The bearskin apparently attracts the ladies, the uniform attracted a young Paul O’Shaughnessy; each recruit has their own reason for joining. Grenadier Gary Mezack remembers what brought him to the Regiment, “I’d been involved in re-enacting for many years. I always wanted to join the 10th because it does set the standard. But I was working, traveling and raising a family, so it seemed there wasn’t time. Then I realized this is never going to change. I may as well do it now. I miss a few things, but it works out. And I’m definitely glad I did it.”

The Regiment is always on the lookout for new recruits. This year the Regiment is putting six new members through their paces. On a recent Saturday the new recruits showed up for their third Recruit Training at the Depot. Sergeant Major Charlie Ziniti gives the orders, and Sgt. of the Grenadiers Ed Scull is another set of eyes critiquing and correcting along the way.

The recruits don’t drill alone; they are flanked by veteran members of the regiment. Captain Graves explains the training technique, “If the recruits trained alone, it would go a lot slower. They wouldn’t know what to do. This way they can follow a veteran’s lead. And the guys who come, improve their skills as well.” All the training techniques come straight from a British Army Drill Manual of the 1760’s. The exercises and maneuvers are practiced just as they were by British soldiers at the time of the American Revolution.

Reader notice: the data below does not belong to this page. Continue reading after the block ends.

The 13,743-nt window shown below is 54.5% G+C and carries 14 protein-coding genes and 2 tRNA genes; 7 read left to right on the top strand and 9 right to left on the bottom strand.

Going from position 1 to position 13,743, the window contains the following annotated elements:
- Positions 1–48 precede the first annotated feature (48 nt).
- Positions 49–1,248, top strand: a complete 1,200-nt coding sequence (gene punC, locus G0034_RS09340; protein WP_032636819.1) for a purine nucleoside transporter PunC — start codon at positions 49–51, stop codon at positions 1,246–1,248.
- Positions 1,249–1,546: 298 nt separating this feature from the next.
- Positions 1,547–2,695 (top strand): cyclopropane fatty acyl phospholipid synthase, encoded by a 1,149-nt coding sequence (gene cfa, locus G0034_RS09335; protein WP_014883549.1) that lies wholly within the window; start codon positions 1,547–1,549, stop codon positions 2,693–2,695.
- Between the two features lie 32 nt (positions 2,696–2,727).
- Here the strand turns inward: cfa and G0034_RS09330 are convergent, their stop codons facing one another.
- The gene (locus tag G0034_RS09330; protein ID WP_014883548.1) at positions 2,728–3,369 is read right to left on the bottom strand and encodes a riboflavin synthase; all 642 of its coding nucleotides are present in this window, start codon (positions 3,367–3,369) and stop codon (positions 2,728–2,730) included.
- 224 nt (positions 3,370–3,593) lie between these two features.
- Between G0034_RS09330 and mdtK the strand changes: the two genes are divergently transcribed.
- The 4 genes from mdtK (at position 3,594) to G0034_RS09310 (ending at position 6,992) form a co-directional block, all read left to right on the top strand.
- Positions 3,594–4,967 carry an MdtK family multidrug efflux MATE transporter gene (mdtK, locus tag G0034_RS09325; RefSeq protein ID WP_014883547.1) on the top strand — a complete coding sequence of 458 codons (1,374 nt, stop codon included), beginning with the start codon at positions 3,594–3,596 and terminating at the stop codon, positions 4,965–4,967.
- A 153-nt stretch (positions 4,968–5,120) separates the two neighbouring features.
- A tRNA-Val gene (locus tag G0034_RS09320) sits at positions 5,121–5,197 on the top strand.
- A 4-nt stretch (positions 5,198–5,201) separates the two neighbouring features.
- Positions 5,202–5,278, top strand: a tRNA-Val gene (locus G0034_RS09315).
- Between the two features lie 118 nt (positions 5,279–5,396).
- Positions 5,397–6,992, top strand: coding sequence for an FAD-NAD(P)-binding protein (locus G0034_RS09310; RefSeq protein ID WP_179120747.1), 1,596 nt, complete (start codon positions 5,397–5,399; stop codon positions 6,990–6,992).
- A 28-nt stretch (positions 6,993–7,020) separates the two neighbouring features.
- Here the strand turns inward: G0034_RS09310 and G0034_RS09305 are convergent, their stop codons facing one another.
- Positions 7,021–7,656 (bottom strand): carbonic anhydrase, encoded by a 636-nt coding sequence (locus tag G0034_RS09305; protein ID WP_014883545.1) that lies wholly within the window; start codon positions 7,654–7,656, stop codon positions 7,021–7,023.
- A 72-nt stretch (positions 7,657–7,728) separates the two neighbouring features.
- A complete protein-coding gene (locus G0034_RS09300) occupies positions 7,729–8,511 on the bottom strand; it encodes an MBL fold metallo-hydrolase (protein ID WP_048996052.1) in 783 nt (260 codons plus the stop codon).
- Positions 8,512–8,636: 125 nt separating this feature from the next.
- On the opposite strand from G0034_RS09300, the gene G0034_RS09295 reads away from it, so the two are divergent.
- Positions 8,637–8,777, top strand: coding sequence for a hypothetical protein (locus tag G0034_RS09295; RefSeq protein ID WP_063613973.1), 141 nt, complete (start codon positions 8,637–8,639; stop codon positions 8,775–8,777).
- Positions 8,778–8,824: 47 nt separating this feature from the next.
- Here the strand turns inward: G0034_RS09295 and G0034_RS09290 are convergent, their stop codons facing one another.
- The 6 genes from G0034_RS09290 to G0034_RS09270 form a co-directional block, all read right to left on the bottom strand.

The muskets start to look pretty heavy as the recruits repeat maneuvers and work on new patterns. Captain Graves explains that the different musket positions are designed to make carrying the 12 lb. gun easier over long periods of time and through difficult terrain, “After a while you realize that the way the musket maneuvers happen is very logical. There will be a change in position for narrow paths, rough terrain, or up a hill.” For instance, when going through dense brush, the muskets are dropped low along the side of the body, in a ‘trail position.’ This keeps the guns from getting caught up in the brush.